Martin, Virginia. “Kazakh Chinggisids, Land and Political Power in the Nineteenth Century: A Case Study of Syrymbet.” Central Asian Survey 29, no. 1 (2010): 79–102.
Martin, Virginia. Law and Custom in the Steppe: The Kazakhs of the Middle Horde and Russian Colonialism in the Nineteenth Century. Richmond: Curzon, 2000.
Sections: Introduction Legal Culture in the Colonial Context; The Middle Horde Nomads and Colonial Rule; Nomadism and Adat; Law and Empire-Building; Settlement: Cossacks, Peasants and Nomads; Adat in Practice 1868-1898; Biys and Litigants; Land Disputes; Barimta; Conclusion
Martin, Virginia. “Barimta: Nomadic Custom, Imperial Crime.” In Russia’s Orient: Imperial Borderlands and Peoples, 1700-1917, edited by Daniel R. Brower and Edward J. Lazzerini, 249-70. Bloomington: Indiana University Press, 1997.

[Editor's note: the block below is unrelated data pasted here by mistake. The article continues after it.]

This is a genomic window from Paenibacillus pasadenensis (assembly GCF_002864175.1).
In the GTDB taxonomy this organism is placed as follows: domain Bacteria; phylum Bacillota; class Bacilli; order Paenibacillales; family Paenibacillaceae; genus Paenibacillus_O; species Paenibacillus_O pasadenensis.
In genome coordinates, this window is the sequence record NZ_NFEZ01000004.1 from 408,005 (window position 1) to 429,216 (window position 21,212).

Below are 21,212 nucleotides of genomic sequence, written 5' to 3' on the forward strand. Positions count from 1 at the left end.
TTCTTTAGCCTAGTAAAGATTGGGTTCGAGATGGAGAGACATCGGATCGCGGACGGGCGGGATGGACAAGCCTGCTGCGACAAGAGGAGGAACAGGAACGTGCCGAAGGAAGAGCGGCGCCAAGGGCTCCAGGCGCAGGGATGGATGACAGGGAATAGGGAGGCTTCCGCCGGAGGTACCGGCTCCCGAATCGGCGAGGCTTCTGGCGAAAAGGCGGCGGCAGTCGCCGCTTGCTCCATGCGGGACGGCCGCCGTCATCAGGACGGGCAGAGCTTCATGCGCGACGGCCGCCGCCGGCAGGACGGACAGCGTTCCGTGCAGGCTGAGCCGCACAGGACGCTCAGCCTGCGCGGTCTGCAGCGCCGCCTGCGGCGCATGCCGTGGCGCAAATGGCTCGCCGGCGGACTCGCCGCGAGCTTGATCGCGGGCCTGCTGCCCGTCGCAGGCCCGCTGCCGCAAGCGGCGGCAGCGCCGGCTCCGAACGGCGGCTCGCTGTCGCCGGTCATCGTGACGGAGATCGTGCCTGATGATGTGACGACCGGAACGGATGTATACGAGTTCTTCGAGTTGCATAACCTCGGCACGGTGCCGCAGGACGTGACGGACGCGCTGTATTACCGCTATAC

Relevance: “In this chapter, I have argued that while the practice of barimta survived by adjusting to a new colonial context, the Kazakh cultural understanding of the importance of honor, justice, and revenge remained the same. An examination of barimta shows that colonization brought new legal structures, but not necessarily new legal sensibilities, to the colonized.” (264)
Martin, Virginia. “Kazakh Oath-Taking in Colonial Courtrooms: Legal Culture and Russian Empire-Building.” Kritika: Explorations in Russian and Eurasian History 5, no. 3 (Summer 2004): 483-514.
Oaths in Russian Legal Practice and Empire-Building
The Oath, Custom, and Legitimacy in the Official Biy Court
Kazakh Oath-taking on the Qur’an and Perjury in the Russian Courtroom